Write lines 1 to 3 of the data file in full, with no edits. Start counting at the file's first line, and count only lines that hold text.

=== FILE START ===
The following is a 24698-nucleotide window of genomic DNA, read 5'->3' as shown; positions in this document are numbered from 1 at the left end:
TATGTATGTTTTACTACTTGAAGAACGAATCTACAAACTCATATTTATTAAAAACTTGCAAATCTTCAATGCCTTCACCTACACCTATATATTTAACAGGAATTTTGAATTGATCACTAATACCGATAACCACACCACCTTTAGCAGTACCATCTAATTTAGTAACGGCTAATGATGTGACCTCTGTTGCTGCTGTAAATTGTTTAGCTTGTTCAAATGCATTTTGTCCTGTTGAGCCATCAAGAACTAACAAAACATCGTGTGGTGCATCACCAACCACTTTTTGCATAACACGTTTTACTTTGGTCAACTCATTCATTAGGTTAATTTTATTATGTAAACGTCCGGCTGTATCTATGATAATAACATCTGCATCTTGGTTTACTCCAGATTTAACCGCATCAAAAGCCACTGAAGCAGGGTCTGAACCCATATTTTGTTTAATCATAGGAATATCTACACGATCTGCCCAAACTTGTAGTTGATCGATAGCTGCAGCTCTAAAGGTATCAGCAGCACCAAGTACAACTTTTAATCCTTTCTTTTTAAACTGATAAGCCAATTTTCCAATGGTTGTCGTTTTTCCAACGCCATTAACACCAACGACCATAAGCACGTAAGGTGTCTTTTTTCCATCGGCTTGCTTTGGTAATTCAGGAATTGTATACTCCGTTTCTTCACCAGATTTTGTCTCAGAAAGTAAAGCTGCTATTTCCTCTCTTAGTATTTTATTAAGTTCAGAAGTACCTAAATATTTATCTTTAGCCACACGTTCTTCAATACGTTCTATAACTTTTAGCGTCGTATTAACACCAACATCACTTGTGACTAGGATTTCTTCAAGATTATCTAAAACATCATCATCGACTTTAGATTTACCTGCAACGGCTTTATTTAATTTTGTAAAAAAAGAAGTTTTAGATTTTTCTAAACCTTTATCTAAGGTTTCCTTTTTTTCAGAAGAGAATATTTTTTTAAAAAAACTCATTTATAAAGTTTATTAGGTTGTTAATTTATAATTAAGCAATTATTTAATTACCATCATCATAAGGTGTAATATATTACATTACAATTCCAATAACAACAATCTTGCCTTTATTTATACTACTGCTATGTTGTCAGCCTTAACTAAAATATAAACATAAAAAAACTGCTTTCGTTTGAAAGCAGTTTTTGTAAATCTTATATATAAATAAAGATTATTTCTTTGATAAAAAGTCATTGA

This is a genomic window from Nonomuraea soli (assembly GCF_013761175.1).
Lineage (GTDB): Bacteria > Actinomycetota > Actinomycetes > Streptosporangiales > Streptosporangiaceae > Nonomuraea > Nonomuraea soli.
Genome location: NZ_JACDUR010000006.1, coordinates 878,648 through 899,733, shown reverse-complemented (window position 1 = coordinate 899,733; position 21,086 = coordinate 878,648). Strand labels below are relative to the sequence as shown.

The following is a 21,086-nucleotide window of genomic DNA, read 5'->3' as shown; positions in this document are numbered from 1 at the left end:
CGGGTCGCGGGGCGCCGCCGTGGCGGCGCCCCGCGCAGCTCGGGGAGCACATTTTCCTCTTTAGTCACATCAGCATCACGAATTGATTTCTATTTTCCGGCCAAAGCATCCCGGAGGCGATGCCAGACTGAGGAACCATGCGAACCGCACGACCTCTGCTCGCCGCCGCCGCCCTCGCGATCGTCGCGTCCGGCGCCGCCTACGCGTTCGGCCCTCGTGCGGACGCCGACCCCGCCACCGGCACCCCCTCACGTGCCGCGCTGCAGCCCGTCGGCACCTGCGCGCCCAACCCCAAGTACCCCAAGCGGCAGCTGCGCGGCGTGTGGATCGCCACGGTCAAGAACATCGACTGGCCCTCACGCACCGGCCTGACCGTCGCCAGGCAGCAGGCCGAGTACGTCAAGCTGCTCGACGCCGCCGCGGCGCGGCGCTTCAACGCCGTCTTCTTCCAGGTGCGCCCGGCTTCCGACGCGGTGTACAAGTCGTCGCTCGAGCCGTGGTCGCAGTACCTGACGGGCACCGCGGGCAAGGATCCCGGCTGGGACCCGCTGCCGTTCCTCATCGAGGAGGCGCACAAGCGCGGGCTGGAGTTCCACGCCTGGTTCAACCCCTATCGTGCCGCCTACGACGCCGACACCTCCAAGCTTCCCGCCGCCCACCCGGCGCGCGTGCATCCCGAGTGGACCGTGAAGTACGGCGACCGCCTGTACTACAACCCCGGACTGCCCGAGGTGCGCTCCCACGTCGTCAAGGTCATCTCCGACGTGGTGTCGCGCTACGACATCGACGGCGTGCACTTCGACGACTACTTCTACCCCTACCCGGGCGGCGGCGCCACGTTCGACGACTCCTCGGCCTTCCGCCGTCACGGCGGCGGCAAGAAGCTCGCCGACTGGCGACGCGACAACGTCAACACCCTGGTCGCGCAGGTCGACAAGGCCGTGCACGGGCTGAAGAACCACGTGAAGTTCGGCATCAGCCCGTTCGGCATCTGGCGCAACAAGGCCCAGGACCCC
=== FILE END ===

The following is a 24698-nucleotide window of genomic DNA, read 5'->3' as shown; positions in this document are numbered from 1 at the left end:
TATGTATGTTTTACTACTTGAAGAACGAATCTACAAACTCATATTTATTAAAAACTTGCAAATCTTCAATGCCTTCACCTACACCTATATATTTAACAGGAATTTTGAATTGATCACTAATACCGATAACCACACCACCTTTAGCAGTACCATCTAATTTAGTAACGGCTAATGATGTGACCTCTGTTGCTGCTGTAAATTGTTTAGCTTGTTCAAATGCATTTTGTCCTGTTGAGCCATCAAGAACTAACAAAACATCGTGTGGTGCATCACCAACCACTTTTTGCATAACACGTTTTACTTTGGTCAACTCATTCATTAGGTTAATTTTATTATGTAAACGTCCGGCTGTATCTATGATAATAACATCTGCATCTTGGTTTACTCCAGATTTAACCGCATCAAAAGCCACTGAAGCAGGGTCTGAACCCATATTTTGTTTAATCATAGGAATATCTACACGATCTGCCCAAACTTGTAGTTGATCGATAGCTGCAGCTCTAAAGGTATCAGCAGCACCAAGTACAACTTTTAATCCTTTCTTTTTAAACTGATAAGCCAATTTTCCAATGGTTGTCGTTTTTCCAACGCCATTAACACCAACGACCATAAGCACGTAAGGTGTCTTTTTTCCATCGGCTTGCTTTGGTAATTCAGGAATTGTATACTCCGTTTCTTCACCAGATTTTGTCTCAGAAAGTAAAGCTGCTATTTCCTCTCTTAGTATTTTATTAAGTTCAGAAGTACCTAAATATTTATCTTTAGCCACACGTTCTTCAATACGTTCTATAACTTTTAGCGTCGTATTAACACCAACATCACTTGTGACTAGGATTTCTTCAAGATTATCTAAAACATCATCATCGACTTTAGATTTACCTGCAACGGCTTTATTTAATTTTGTAAAAAAAGAAGTTTTAGATTTTTCTAAACCTTTATCTAAGGTTTCCTTTTTTTCAGAAGAGAATATTTTTTTAAAAAAACTCATTTATAAAGTTTATTAGGTTGTTAATTTATAATTAAGCAATTATTTAATTACCATCATCATAAGGTGTAATATATTACATTACAATTCCAATAACAACAATCTTGCCTTTATTTATACTACTGCTATGTTGTCAGCCTTAACTAAAATATAAACATAAAAAAACTGCTTTCGTTTGAAAGCAGTTTTTGTAAATCTTATATATAAATAAAGATTATTTCTTTGATAAAAAGTCATTGA

This is a genomic window from Nonomuraea soli (assembly GCF_013761175.1).